Hawk-Eye managing director Steve Carter believes its goal-line technology is on course to be licensed by FIFA, but would not speculate on its use in the Premier League next season.
The British company and German-Danish firm GoalRef are vying to be approved as authorised suppliers of goal-line technology and were chosen for the next testing phase by the International Football Association Board (IFAB).
Asked if it was feasible to have it in place for the start of the 2012/13 season, he said: "It is impossible for me to say right now. You would have to survey the grounds and there would be a lot of logistical things that we would need to go through and at the moment I don't have that information."
The second phase of testing on Hawk-Eye's system began on Thursday at the St Mary's Stadium in Southampton, where independent body Swiss Federal Laboratories for Materials Testing and Research (EMPA) undertook on-field research.
The process will continue on Friday and next week the system will be tried in the Hampshire Senior Cup final between Eastleigh and AFC Totton, with another match to be tested as well before the IFAB decide on July 2 whether to approve the system.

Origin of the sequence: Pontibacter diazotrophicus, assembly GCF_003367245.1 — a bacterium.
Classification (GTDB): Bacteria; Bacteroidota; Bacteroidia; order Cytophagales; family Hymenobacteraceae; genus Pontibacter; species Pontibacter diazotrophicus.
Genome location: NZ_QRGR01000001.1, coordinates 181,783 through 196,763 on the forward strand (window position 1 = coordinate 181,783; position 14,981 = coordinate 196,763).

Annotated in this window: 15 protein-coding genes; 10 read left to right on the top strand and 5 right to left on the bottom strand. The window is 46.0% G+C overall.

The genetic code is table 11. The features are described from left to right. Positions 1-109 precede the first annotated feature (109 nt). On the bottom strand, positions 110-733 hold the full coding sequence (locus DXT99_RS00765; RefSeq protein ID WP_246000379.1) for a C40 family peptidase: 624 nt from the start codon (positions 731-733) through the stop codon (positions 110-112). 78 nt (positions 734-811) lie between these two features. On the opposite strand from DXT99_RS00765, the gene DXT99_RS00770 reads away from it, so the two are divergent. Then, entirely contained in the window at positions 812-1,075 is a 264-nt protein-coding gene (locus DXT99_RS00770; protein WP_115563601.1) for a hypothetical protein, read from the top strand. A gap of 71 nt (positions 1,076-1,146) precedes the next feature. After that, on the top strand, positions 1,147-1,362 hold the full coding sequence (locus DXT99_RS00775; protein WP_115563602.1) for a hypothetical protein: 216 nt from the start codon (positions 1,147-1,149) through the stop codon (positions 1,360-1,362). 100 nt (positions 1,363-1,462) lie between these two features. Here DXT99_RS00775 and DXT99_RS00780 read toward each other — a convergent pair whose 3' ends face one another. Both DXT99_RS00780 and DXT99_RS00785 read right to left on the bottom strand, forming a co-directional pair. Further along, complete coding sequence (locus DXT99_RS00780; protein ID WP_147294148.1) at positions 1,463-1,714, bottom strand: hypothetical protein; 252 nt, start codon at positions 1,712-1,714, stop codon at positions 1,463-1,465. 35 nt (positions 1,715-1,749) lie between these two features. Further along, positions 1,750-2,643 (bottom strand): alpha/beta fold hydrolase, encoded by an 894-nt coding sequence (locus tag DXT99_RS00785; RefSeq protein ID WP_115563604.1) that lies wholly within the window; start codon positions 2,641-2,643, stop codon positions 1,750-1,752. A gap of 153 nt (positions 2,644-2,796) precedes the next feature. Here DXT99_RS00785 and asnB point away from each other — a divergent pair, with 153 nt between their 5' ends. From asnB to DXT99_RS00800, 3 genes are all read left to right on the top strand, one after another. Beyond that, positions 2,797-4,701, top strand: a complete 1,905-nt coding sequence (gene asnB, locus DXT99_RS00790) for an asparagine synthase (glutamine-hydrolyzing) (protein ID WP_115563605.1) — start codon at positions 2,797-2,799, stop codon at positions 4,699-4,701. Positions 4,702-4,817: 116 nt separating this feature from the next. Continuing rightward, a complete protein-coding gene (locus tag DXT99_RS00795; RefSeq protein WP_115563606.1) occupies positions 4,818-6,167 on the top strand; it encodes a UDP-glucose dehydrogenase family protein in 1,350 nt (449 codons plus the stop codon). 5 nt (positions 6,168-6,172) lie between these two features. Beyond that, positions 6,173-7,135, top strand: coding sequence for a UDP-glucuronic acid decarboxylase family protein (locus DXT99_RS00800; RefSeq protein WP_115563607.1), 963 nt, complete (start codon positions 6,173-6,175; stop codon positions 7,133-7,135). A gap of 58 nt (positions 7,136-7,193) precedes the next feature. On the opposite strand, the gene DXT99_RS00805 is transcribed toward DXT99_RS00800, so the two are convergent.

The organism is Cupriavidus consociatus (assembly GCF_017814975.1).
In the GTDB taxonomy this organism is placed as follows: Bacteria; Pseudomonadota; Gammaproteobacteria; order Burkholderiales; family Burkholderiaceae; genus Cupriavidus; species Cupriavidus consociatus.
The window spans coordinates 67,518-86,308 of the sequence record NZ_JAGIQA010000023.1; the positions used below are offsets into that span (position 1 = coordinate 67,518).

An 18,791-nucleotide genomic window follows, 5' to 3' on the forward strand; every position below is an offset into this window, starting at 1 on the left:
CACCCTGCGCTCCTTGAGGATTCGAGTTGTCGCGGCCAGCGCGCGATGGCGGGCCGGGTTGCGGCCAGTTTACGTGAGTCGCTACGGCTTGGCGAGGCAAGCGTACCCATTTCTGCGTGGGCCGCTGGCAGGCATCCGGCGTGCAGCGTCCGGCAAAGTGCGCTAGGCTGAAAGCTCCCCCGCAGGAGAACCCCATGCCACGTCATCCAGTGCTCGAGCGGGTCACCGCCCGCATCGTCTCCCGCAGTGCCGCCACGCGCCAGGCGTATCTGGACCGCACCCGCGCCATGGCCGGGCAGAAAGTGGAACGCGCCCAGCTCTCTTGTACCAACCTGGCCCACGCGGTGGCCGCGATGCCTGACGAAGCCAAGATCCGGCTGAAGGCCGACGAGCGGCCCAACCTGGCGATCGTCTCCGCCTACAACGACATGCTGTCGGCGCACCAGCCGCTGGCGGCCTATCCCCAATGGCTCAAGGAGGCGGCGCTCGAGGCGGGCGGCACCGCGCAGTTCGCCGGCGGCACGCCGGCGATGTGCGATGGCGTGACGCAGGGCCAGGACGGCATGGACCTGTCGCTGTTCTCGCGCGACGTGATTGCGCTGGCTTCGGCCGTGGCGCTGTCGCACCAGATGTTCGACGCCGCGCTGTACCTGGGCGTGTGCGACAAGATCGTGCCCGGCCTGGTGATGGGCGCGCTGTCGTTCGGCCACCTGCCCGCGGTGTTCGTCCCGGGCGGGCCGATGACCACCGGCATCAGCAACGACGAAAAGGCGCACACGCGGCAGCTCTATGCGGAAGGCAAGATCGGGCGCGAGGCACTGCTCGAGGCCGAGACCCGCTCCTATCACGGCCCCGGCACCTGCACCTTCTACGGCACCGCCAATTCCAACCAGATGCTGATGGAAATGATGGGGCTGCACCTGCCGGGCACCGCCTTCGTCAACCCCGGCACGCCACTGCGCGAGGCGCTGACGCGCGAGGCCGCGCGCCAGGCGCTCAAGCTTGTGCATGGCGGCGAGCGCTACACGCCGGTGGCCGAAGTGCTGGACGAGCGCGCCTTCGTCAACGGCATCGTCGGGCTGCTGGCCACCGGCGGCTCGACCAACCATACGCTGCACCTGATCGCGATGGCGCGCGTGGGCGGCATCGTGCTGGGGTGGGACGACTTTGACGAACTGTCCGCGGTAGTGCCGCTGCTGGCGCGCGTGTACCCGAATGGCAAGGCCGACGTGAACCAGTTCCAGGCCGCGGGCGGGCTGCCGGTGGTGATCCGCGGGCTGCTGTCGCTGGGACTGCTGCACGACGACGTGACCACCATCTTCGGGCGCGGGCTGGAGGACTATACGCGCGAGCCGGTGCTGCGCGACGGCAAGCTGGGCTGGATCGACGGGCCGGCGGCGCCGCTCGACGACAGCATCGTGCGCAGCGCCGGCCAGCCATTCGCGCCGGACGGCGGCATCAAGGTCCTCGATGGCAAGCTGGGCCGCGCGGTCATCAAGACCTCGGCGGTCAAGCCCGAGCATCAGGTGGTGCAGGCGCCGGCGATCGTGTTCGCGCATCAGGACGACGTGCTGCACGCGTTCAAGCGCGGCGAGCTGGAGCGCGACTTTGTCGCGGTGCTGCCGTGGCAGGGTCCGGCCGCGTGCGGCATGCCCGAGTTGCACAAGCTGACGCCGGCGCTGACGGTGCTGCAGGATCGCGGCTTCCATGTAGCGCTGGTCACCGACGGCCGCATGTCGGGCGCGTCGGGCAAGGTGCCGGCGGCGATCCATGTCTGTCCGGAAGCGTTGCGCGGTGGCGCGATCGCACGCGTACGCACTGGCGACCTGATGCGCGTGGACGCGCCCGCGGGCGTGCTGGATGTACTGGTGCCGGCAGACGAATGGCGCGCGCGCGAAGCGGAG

"It is tremendously exciting and it will be the highest profile and biggest sport that we do if we're successful," Carter said.
"FIFA have appointed an independent scientific research institution called EMPA and they basically set a series of tests that we need to perform against.
"Subject to Hawk-Eye passing those tests, hopefully we will be approved for use as an official goal-line technology adjudicator.
"All of the results are confidential. We don't get to find out, but every indication is that everything is running very smoothly."
Hawk-Eye's system uses seven high-speed cameras at each end of the ground to calculate a three-dimensional position of the ball, while GoalRef uses a chip in the ball which is monitored by magnetic fields in the goal.